In one case study, adding motion to creative was found to decrease CPAs up to 70%, increase ROAs by 8x and cut the cost per lead (CPL) in half. Other case studies have also seen a large increase in sales, among other performance improvements.
Of course, motion can be added to both static and video creative! It has a much more pronounced impact on static creative, though, which is why I focus on it this way.
Overall, when optimizing creative (both video and static) for a mobile-first world, motion is a solid solution. It solves for many of the new issues mobile raises and leverages its strengths.
How to add motion to your creative.
To summarize, there’s four main methods/tools for adding motion to your existing creative. These include:
1. Animating Text – add animated text to existing footage or static imagery
2. Adding Simple Animation – animate elements like a logo, offer, or the transitions between static images
3. Create a Slideshow – show a variety of products, explain steps, or highlight benefits
4. Video Creation Kit – add motion to static images with easy-to-use templates in Ads Manager
While the task of creative production lies mainly with the creative agency/department, digital campaign managers can still play a role in enhancing the creative.
On the contrary, both creative producers and digital campaign managers can not only add motion to existing creative fairly quickly, but they can do it for free too. Whether it’s using several images to tell a story, adding music to creative, or creating videos that loop, there’s an abundance of resources available to accomplish these tasks.
Resources recommended by Facebook include:
1. Mobile and Desktop Applications
+ Ripl – layer animated templates on top of images.
+ Unfold – create stories with multiple images.
+ Adobe Spark Post – transform images with design and animation templates.
+ Adobe Photoshop Mix – cut and combine multiple images.
+ Plotaverse – add motion to images.
+ Quik – animate your images to music.
+ Videoshop – combine images and videos, experiment with stop-motion, resize, and edit videos.
+ Boomerang – create short looping videos.
+ Mojo – create stories from templates.
2. Leverage a Facebook Marketing Partner (FMP)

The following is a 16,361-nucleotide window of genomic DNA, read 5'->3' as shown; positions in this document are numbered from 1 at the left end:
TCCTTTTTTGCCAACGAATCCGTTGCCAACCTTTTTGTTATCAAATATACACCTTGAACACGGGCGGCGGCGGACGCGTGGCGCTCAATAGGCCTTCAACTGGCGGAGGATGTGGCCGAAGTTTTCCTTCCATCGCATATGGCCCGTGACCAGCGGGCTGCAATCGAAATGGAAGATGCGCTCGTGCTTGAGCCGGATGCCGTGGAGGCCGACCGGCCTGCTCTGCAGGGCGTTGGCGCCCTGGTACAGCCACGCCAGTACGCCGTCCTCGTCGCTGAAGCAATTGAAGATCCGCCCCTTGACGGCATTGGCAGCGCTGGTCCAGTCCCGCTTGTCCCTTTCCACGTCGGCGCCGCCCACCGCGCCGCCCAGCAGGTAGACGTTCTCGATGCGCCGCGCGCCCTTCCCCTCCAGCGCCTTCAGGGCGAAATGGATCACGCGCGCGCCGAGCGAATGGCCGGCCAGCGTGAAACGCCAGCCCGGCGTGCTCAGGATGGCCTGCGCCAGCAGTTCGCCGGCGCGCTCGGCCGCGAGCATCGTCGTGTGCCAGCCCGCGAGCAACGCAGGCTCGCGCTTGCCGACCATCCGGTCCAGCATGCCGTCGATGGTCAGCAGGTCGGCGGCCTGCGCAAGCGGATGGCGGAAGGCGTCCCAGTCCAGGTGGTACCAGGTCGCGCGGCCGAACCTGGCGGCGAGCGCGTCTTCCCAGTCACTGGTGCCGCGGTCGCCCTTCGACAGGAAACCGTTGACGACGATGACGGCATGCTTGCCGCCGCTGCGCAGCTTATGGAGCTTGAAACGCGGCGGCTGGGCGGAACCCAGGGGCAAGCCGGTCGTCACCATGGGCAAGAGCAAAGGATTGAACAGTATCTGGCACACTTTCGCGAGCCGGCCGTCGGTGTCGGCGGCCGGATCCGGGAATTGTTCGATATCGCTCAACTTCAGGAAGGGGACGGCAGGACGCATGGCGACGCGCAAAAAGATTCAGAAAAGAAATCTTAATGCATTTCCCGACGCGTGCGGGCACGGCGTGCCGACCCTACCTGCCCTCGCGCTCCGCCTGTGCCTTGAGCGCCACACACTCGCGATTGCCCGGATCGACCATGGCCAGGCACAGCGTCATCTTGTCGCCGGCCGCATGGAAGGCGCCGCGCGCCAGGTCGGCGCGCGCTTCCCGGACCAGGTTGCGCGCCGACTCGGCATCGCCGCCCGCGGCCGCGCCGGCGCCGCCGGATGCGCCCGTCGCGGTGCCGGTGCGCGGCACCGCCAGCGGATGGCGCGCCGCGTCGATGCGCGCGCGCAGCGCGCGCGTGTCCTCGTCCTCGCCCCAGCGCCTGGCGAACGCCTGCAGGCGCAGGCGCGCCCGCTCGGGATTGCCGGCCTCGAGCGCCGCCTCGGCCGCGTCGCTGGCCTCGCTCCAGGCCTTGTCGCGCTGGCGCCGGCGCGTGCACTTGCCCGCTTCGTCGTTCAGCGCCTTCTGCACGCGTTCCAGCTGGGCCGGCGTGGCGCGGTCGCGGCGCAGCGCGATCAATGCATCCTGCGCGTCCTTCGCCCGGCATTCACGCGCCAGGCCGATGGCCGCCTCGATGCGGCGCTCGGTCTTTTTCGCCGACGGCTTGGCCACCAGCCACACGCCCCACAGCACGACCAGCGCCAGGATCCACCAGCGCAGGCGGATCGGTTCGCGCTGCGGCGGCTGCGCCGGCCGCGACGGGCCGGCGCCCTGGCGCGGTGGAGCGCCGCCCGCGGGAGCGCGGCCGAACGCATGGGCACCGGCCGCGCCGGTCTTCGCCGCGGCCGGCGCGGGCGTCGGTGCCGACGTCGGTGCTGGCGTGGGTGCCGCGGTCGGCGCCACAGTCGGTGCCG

+ Use a FMP to add motion to your static
+ Don’t have a FMP? Find one that works with your industry and budget here.
3. Video Creation Kit in Ads Manager
+ Here, you can browse templates built for various objectives and edit both static and video creative to incorporate motion.
As each day passes, we are moving to a more and more mobile-first world. As it relates to the digital advertising world, new features and updates from Facebook demand not only innovation by campaign managers, but creative agencies and producers as well.
In order to stay ahead of the curve, everybody working in the digital advertising should be up-to-date with what works, what doesn’t and what’s to come. And as Facebook continues to demonstrate — that could be anything.
Your Title Goes Here
- Cisco Visual Networking Index: Global Mobile Data Traffic Forecast Update, 2015–2020” by Cisco, Feb 3, 2016.
- Creative Considerations for Driving Action, Facebook, June 2018.
- Facebook research and Nielsen to analyze it’s database of brand effects studies, n+ 173 studies included worldwide, mid-December 2014 to mid-February 2015.
- “Video Viewability and Sales Lift Research” by Facebook and Oracle, Sept 2017.
- “The Rise of Vertical Video” by Ogilvy, July 2017.
- Facebook IQ Source: Video ad rating conducted internally by Facebook in Q4 2015: 2,183 Video Ad ratings corresponding to 965 video ads in market in the US and EMEA between Q4 2014 and Q4 2015. Video ad metadata obtained from Facebook internal data. Brand performance data based on Nielsen Brand Effect norms database.
- Facebook IQ Source: Metrixlab data – Facebook IQ commissioned study of 759 video ads distributed across 25 countries: Brazil, Chile, Mexico, Argentina, US, Philippines, Indonesia, Japan, Thailand, India, Greater China (Hong Kong), Korea, Australia, Vietnam, New Zealand, UK ,Italy, Poland, France, Germany, Romania, Turkey, Spain, Saudi Arabia, and The Netherlands. 2017.